For a long time, the Florida Panthers featured something that didn’t look like a rose or smell like a rose, but it was still called a rose.
Now, they’ve started growing (and acquiring) some thorns, and they’ve finally got a pretty prickly defense!
Leading off the block, you’ve got Jay Bouwmeester who may be the most important cog in this machine. He’s big, he can play against the better forwards in the league, and he can score.
Last year, although there was a decline in his overall point totals, Bouwmeester was finding the net more frequently, totaling a career-high 15 goals. Bouwmeester also played his fifth (82 games) full season in his career, and went even further in cementing himself as one of the top tier blueliners of this generation.
The only problem for Florida, is that they’re having Jay commit long term, as after a ton of discussion on an extension, Bouwmeester ended up signing a one-year deal, as if to say “show me this team may actually go somewhere this season, and then maybe I’ll consider staying”.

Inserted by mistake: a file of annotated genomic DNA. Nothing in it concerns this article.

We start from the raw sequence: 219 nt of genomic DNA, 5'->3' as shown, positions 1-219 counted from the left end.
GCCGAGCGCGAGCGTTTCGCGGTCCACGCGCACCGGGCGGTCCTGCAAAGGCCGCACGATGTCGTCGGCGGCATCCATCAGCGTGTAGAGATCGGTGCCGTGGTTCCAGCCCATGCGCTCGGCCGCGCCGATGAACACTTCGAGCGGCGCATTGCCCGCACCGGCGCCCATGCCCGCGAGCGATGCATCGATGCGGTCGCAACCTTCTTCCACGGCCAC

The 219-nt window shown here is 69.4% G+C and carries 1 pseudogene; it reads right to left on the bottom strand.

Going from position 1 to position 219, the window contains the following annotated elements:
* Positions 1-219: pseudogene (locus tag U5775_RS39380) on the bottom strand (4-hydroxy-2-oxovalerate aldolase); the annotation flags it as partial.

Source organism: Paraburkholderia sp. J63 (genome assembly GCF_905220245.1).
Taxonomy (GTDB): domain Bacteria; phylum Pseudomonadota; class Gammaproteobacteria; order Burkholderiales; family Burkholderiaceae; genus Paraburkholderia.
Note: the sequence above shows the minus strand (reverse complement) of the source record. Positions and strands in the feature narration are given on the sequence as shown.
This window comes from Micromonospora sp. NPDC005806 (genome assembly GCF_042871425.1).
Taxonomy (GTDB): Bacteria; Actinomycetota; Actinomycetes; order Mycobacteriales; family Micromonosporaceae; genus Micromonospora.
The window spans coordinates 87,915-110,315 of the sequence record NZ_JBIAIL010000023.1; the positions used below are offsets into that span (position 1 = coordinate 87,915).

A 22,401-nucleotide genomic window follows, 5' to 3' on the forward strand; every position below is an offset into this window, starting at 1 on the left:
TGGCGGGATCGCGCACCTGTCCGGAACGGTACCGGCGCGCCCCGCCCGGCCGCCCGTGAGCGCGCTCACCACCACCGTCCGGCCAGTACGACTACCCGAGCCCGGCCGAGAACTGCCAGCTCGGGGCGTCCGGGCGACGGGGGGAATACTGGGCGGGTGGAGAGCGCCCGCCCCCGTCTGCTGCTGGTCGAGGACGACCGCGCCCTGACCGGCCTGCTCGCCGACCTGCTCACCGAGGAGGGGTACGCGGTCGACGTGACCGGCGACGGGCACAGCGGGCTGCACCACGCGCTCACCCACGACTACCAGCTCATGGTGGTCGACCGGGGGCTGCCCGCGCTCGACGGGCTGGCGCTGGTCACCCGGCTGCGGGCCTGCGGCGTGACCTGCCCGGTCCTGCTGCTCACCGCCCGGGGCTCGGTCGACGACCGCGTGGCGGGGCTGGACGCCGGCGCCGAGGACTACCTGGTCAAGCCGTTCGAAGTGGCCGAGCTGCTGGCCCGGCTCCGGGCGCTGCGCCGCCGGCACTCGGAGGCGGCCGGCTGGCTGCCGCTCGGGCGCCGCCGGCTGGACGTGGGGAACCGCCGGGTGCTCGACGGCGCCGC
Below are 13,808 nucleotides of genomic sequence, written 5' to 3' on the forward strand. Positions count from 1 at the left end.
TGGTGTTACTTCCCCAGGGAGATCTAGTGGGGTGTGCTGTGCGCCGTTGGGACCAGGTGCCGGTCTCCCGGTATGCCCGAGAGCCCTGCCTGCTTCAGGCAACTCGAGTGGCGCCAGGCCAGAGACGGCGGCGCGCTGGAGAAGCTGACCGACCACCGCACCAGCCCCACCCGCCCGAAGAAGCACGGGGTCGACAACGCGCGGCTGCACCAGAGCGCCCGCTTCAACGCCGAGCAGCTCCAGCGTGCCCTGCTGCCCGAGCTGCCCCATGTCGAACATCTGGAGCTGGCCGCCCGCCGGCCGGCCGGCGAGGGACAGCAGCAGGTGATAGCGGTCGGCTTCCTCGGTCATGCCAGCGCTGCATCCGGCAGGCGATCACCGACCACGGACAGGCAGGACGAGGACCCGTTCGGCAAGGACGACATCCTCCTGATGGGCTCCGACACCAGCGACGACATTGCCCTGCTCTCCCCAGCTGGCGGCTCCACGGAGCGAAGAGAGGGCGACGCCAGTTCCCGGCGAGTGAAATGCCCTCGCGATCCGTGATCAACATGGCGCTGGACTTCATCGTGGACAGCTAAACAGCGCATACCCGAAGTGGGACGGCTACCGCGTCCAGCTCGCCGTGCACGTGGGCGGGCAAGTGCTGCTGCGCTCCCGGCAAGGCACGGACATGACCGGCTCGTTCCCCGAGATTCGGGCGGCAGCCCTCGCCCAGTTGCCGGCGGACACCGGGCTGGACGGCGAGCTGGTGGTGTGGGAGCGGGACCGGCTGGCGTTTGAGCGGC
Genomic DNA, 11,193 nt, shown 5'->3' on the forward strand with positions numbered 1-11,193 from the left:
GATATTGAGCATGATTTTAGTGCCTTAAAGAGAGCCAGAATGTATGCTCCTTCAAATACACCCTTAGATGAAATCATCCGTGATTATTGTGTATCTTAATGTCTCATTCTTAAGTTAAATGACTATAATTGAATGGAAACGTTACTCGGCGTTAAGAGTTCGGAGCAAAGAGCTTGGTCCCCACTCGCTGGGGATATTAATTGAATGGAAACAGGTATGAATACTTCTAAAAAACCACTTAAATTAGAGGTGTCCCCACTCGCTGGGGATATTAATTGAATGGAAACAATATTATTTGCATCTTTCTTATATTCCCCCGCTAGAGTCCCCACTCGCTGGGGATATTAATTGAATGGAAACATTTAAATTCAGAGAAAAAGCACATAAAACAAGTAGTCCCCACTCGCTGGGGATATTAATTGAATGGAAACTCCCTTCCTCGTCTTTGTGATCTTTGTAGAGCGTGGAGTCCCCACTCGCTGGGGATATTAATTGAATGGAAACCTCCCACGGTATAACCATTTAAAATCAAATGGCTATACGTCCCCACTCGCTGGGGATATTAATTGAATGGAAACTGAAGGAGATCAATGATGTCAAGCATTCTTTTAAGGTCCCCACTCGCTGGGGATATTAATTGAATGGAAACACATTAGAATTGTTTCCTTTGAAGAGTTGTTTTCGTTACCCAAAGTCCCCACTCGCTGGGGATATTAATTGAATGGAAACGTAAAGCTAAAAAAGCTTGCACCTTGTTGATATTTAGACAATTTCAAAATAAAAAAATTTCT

If this is the season that could make or break whether Bouwmeester stays in Florida, then Jacques Martin and the Panthers certainly pulled out all the stops on the back-end.
Gone is the injury-riddled Mike Van Ryn, and in his place is Bryan McCabe. Although McCabe’s steps have slowed the past few seasons, and his defensive game had a well-documented deterioration, McCabe still has a place at the NHL level, and that place could be either alongside Bouwmeester with his booming slap shot, or leading the second PP unit into battle. A low-key season in a lesser-known market could be just the ticket to getting the 33-year old’s career back on track.
The Panthers also went out and traded Captain Oli Jokinen to Phoenix for Keith Ballard and Nick Boynton. Although, last year Ballard only posted 21 points, he took the time to use the effort he took from his offensive game, and concentrate it in his own end, resulting in a career-high +7.